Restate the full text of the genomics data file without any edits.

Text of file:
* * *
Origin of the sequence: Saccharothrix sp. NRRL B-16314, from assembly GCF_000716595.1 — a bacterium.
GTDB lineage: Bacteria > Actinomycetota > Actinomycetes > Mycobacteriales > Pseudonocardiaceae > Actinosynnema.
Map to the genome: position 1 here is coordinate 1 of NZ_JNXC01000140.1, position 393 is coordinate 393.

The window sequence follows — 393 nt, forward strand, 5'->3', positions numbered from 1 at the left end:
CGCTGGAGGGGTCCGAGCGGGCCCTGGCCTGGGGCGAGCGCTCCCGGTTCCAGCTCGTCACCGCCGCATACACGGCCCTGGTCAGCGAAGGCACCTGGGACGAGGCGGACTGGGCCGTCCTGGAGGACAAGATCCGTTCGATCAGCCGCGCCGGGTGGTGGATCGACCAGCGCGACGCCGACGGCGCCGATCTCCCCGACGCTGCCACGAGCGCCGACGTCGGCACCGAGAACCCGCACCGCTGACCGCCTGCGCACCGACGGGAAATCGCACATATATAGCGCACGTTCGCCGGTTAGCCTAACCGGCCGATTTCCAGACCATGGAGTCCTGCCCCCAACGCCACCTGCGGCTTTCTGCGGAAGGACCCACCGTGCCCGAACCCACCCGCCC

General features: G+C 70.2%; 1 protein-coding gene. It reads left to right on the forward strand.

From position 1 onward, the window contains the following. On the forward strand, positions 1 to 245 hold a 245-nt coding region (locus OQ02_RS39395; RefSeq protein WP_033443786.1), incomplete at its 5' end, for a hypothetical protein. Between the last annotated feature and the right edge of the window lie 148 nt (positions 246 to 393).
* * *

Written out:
Origin of the sequence: Saccharothrix sp. NRRL B-16314, from assembly GCF_000716595.1 — a bacterium.
GTDB lineage: Bacteria > Actinomycetota > Actinomycetes > Mycobacteriales > Pseudonocardiaceae > Actinosynnema.
Map to the genome: position 1 here is coordinate 1 of NZ_JNXC01000140.1, position 393 is coordinate 393.

The window sequence follows — 393 nt, forward strand, 5'->3', positions numbered from 1 at the left end:
CGCTGGAGGGGTCCGAGCGGGCCCTGGCCTGGGGCGAGCGCTCCCGGTTCCAGCTCGTCACCGCCGCATACACGGCCCTGGTCAGCGAAGGCACCTGGGACGAGGCGGACTGGGCCGTCCTGGAGGACAAGATCCGTTCGATCAGCCGCGCCGGGTGGTGGATCGACCAGCGCGACGCCGACGGCGCCGATCTCCCCGACGCTGCCACGAGCGCCGACGTCGGCACCGAGAACCCGCACCGCTGACCGCCTGCGCACCGACGGGAAATCGCACATATATAGCGCACGTTCGCCGGTTAGCCTAACCGGCCGATTTCCAGACCATGGAGTCCTGCCCCCAACGCCACCTGCGGCTTTCTGCGGAAGGACCCACCGTGCCCGAACCCACCCGCCC

General features: G+C 70.2%; 1 protein-coding gene. It reads left to right on the forward strand.

From position 1 onward, the window contains the following. On the forward strand, positions 1 to 245 hold a 245-nt coding region (locus OQ02_RS39395; RefSeq protein WP_033443786.1), incomplete at its 5' end, for a hypothetical protein. Between the last annotated feature and the right edge of the window lie 148 nt (positions 246 to 393).